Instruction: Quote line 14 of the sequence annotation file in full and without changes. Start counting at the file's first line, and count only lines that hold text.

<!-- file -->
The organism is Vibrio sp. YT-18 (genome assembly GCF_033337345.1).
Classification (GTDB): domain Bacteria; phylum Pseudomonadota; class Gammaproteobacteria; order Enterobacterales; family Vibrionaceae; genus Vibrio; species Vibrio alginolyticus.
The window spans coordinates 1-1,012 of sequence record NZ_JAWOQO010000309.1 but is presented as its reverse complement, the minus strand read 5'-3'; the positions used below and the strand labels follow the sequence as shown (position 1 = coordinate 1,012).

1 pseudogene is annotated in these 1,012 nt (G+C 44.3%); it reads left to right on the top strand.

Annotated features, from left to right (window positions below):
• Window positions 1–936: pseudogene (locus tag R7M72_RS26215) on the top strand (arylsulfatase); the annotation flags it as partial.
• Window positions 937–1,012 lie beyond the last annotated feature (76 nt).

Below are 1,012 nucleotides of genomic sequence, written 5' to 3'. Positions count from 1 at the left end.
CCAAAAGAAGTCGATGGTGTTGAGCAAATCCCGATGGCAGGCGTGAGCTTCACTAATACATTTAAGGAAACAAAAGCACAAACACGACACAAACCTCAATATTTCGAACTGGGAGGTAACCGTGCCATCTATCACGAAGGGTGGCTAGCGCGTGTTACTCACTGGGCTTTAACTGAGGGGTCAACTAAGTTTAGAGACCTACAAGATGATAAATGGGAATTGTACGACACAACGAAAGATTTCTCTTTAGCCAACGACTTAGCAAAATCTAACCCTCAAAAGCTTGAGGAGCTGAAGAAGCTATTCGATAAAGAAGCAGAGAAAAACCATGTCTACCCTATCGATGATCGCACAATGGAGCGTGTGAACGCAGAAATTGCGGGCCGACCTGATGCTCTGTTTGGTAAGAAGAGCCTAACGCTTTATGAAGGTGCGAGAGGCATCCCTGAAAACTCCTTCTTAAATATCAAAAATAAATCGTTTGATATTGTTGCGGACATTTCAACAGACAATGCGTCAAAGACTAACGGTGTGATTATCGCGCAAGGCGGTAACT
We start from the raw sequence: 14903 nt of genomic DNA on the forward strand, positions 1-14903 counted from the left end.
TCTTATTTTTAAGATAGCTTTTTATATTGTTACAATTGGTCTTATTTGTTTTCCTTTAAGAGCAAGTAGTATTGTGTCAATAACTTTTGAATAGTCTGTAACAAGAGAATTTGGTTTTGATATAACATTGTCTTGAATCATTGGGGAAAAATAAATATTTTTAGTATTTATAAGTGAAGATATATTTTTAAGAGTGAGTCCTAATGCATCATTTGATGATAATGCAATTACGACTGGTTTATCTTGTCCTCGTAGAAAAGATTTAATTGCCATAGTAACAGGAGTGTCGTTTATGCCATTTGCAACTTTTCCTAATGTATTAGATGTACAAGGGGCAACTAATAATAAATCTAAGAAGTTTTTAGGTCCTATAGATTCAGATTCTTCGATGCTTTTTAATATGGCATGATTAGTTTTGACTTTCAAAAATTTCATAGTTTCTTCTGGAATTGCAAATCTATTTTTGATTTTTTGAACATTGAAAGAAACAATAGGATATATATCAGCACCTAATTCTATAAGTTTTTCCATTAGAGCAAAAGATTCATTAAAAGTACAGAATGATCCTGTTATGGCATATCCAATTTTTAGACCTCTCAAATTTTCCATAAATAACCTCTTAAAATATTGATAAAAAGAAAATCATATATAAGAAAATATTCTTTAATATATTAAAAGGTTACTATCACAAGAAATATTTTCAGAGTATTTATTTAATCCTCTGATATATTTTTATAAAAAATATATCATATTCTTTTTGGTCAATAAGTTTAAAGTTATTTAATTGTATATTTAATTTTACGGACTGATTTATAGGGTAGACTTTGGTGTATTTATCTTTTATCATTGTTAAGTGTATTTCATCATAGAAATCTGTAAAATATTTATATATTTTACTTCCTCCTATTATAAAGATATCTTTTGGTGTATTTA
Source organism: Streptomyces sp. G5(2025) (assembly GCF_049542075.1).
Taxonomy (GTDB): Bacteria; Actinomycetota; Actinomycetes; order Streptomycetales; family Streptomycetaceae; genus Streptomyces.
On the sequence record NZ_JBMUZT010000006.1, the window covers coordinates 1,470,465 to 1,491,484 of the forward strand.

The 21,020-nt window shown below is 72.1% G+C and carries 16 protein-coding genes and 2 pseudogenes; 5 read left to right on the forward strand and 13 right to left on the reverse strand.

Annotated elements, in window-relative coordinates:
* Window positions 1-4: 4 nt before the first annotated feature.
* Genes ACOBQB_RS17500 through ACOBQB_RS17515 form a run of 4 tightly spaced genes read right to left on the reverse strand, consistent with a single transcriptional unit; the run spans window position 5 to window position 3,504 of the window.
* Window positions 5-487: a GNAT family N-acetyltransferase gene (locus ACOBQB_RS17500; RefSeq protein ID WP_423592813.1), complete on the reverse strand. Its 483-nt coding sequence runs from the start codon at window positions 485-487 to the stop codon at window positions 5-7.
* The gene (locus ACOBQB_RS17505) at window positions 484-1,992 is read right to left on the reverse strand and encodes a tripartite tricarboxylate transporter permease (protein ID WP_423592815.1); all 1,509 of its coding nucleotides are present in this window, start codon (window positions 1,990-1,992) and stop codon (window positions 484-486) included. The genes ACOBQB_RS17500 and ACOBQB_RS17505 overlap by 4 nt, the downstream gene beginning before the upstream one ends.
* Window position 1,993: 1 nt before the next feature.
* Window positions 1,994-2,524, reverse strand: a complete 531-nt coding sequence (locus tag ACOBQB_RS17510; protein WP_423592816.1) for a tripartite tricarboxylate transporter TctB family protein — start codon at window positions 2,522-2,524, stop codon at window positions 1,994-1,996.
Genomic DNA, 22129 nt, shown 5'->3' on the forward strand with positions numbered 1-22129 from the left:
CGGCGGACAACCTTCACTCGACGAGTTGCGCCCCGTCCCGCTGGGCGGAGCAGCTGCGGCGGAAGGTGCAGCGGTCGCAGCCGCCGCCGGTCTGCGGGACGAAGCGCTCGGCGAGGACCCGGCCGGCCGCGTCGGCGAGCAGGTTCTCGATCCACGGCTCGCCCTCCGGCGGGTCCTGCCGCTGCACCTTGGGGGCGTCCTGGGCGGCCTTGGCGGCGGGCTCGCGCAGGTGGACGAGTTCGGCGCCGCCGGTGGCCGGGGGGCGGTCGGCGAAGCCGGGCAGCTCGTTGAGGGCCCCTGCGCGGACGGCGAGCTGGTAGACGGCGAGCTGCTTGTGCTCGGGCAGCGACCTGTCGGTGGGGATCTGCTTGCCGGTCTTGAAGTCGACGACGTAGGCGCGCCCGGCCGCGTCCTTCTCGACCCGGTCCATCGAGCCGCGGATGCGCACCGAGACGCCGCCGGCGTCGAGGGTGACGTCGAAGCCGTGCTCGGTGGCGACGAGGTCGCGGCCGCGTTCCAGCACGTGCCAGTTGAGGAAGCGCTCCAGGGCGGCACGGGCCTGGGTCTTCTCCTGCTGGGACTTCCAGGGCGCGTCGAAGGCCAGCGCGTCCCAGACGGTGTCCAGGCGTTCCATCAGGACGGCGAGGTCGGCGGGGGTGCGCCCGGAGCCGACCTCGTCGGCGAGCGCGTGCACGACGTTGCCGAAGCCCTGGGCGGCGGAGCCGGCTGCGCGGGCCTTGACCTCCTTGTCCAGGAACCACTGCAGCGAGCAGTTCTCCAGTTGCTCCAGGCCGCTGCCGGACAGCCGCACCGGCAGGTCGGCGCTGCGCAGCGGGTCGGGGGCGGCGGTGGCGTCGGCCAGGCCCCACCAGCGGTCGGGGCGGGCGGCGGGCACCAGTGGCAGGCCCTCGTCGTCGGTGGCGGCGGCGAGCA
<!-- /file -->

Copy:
On the sequence record NZ_JBMUZT010000006.1, the window covers coordinates 1,470,465 to 1,491,484 of the forward strand.